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Old 04-03-2010
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Quote:
Originally Posted by IntrepidManiac View Post
I have thought of a million ways to ask this question, but basically: How do I jump feet first into a cruising lifestyle without "drowning" in the process? What are the minimum skills (not just sailing, but repair, cooking, "life" skills, etc) needed to get started, and what else will I just pick up along the way?

I am a single young guy (mid 20's) and I really want to get out there cruising ASAP. I've taken some US Sail courses, done some charters, and own a small boat I practice on at the lake. I felt confident and ready, enough that I almost put an offer in on a boat (a BEAUTIFUL and well price 27' Orion) but quickly decided I need a little more time, if nothing else to shore up my Cruising Kitty.
If you are serious about going cruising then you need to learn as wide a set of skills as you can, as you need to be as self-sufficient as you can. There are no plumbers, electricians, boatwrights, riggers, or engine mechanics at sea. Using them in port also cuts into the cruising kitty a lot.

Quote:
When I do buy a boat I plan to take at least a season or two to get to know the boat, make upgrades, get used to repairing it and so on. But in almost making that offer I realized how huge the gulf was between what I know and what I feel I need to know to get started. Like repairing mechanical systems... I've never tinkered with a Diesel Engine before. Or fiberglass repair and maintenance... until I got my little boat last year I knew nothing, and am still rather clueless. And on and on.
Most of these skills are 5% esoteric knowledge and 95% common sense. The esoteric knowledge can be gained from books, videos, internet forums, and such. The common sense is often lacking and can not be replaced.

Diesels are rather simple beasts, needing only air, cooling water and fuel to run properly... compared to most automobile engines, this is far less to learn about. However, that isn't to say there isn't a lot to learn. Troubleshooting a diesel is more an art form than a science.

Fiberglassing is relatively easy to learn. Start with smaller projects and work your way up. Epoxy resin is easier to use than polyester or vinylester resin for most people and in the case of structural repairs, often a better choice due to its greater secondary bonding (adhesive) strength.

Many local vocational/technical schools and the USPS or USCG Aux will have courses on things like coastal pilotage, electrical systems, diesel mechanics, etc... so be on a watch for them.

Quote:
I need to keep my job (3 hours from the coast) so I can save more money. If I keep my job I really can't crew on other people's cruises (no time) or gain experience that way. I don't feel I have enough experience to buy a big boat, But if I don't get a boat I wont have a "sandbox" to learn things. So I'm saving money, but not building up needed skills... AGHHHH
Buying a trailer sailor, at least one of the larger pocket cruisers, would allow you to get the experience you need while minimizing costs. Keeping a boat at a marina three hours away, especially when trying to learn and save up a cruising kitty is a tough thing to do. Sailing a pocket cruiser, even on local lakes and such, will give you some familiarity with the basic systems—head plumbing, fresh water, electrical, etc.—that are part and parcel of owning a cruising boat. Granted, the systems on a larger cruising boat are often more complex, but the basics are the same.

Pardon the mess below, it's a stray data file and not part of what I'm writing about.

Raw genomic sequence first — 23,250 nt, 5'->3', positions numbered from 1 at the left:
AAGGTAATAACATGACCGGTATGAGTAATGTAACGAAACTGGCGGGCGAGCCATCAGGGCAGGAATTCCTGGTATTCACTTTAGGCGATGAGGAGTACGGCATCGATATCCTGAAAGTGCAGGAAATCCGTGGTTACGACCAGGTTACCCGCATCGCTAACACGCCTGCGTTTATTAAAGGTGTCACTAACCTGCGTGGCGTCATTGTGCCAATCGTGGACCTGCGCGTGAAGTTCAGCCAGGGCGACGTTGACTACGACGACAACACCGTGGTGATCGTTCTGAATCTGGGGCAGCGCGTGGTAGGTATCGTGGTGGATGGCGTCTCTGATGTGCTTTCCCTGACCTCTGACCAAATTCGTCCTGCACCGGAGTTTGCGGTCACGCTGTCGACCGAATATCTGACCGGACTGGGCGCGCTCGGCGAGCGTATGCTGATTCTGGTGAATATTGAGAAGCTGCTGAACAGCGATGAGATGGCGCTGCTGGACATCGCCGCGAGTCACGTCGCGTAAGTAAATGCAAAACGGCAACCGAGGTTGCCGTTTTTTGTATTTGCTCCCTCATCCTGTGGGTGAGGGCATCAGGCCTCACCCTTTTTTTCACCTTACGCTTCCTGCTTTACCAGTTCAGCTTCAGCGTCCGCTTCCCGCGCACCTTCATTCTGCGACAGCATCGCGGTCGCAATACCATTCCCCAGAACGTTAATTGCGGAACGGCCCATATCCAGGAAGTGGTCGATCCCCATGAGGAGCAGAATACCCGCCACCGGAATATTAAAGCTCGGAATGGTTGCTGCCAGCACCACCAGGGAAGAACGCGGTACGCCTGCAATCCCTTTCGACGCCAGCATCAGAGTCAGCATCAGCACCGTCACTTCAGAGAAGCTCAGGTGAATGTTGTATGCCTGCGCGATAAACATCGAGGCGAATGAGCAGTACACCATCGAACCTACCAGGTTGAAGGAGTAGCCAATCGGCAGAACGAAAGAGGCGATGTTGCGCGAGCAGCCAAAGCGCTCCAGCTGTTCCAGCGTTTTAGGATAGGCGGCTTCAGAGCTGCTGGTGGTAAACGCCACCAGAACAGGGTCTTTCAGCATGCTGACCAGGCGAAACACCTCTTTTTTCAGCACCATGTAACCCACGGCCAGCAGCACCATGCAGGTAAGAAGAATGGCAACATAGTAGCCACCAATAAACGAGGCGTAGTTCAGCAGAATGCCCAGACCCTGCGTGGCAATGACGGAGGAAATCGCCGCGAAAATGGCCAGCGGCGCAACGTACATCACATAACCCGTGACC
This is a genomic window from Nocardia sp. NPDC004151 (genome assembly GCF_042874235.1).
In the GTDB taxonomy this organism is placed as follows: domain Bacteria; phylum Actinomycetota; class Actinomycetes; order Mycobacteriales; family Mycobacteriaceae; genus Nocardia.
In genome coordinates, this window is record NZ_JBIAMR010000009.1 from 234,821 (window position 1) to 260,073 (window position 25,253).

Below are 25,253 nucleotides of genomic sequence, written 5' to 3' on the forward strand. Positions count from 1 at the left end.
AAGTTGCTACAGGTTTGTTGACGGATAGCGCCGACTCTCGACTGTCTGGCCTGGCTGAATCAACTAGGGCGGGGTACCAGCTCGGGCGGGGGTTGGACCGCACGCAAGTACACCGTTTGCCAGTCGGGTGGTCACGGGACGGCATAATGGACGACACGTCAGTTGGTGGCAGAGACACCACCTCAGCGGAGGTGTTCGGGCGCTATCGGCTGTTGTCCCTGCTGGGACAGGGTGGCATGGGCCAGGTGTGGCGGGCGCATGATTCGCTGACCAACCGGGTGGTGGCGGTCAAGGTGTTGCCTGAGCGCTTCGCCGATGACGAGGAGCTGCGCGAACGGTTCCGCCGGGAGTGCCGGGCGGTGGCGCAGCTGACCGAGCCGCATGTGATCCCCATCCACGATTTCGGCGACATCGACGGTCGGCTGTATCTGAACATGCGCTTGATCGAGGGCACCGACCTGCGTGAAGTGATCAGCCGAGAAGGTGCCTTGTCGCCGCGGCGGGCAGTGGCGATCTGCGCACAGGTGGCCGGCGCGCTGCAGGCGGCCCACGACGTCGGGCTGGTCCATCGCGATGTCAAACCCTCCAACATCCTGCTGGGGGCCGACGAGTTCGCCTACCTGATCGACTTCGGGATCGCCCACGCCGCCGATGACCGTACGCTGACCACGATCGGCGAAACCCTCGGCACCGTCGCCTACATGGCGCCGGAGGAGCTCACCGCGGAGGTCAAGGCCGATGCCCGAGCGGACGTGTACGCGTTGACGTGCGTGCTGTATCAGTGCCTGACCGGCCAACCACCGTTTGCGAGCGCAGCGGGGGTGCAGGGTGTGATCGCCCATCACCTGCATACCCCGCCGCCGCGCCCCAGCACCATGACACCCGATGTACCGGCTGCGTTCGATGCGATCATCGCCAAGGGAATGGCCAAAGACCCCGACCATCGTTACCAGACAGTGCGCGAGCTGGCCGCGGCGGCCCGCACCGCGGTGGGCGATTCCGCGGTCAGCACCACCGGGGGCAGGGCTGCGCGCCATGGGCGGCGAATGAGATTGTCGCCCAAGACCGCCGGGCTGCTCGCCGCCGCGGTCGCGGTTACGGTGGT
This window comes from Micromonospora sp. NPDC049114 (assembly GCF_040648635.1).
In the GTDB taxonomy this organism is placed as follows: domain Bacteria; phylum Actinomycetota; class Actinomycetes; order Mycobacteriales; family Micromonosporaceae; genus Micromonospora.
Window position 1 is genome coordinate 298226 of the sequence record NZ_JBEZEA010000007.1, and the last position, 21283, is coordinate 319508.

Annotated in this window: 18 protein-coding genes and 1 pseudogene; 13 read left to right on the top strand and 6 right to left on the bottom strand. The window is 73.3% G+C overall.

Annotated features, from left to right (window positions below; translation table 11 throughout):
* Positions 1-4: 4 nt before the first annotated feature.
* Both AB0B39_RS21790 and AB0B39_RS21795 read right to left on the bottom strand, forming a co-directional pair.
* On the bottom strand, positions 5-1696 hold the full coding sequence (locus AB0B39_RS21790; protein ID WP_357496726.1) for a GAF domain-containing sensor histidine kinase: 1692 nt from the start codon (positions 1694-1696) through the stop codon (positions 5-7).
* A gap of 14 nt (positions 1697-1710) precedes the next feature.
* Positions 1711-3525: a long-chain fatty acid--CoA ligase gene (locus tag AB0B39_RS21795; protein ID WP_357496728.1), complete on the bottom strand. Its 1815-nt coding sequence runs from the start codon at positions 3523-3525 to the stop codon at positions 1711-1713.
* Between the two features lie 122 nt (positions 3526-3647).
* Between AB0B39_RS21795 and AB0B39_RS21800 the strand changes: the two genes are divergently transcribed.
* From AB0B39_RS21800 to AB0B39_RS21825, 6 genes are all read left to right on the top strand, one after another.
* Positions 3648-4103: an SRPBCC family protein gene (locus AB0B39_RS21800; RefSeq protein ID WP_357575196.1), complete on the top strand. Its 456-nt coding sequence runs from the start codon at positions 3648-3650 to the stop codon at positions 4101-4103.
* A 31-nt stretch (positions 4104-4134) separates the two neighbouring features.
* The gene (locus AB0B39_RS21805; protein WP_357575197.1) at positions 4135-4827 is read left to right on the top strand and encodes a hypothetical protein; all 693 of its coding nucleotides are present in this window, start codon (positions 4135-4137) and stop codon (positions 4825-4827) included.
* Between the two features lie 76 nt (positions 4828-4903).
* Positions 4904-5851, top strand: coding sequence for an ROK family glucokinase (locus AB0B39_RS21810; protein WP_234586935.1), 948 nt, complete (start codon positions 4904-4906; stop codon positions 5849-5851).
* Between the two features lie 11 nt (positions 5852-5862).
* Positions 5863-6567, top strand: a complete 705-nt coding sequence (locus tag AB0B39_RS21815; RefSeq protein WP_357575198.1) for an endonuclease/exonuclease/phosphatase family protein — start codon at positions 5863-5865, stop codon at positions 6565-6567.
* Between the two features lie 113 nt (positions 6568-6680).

Quote:
I read as much as I can, but book knowledge only takes you so far!

So when I get the money should I just say "screw it" and jump in? Or are there a list of a few key skills that you just HAVE to have (aside from how to sail and navigate) before you can safely start cruising? And how do you get those skills while still stuck as a landlubber?
While sailing and navigation skills are key, you can cruise without the other skills initially. The more skills you have under your belt, the less expensive owning a cruising boat will be.

The electrical and wiring skills are not much different from that of an automobile, though the boat is generally a bit harsher an environment.

Carpentry, wood working, and fiberglass skills can be learned on terrestrial projects as well as marine ones. I've used fiberglass work to repair an older bulkhead at a friend's house for instance.

As for a list of skills:

Plumbing
Electrical (12 VDC), unless you have an inverter or shore power, in which case 110 VAC systems would be wise to learn as well.
Diesel mechanics—as most larger cruising boats are diesel for fuel economy and safety reasons.
Small ICE mechanics—since most people will have an outboard and smaller cruising boats often are outboard powered—please note, these are much the same skills you'd use repairing a lawnmower other such equipment.
Carpentry/Woodworking
Fiberglass work—in some cases the Carpentry/Woodworking can be minimal, since fiberglass skils can often be used in their place.

Good books to own:

Boat Maintenance/Repair
Don Casey et al, The Complete Illustrated Sailboat Maintenance Manual
Nigel Calder, The Boatowner's Mechanical and Electrical Manual
Don Casey, This Old Boat, 2nd Edition

Cruising
Beth Leonard's, The Voyager's Handbook, 2nd Edition
Larry & Lin Pardey, The Self-Sufficient Sailor
Larry & Lin Pardey, The Cost-Conscious Cruiser
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Telstar 28
New England

You know what the first rule of sailing is? ...Love. You can learn all the math in the 'verse, but you take
a boat to the sea you don't love, she'll shake you off just as sure as the turning of the worlds. Love keeps
her going when she oughta fall down, tells you she's hurting 'fore she keens. Makes her a home.

—Cpt. Mal Reynolds, Serenity (edited)

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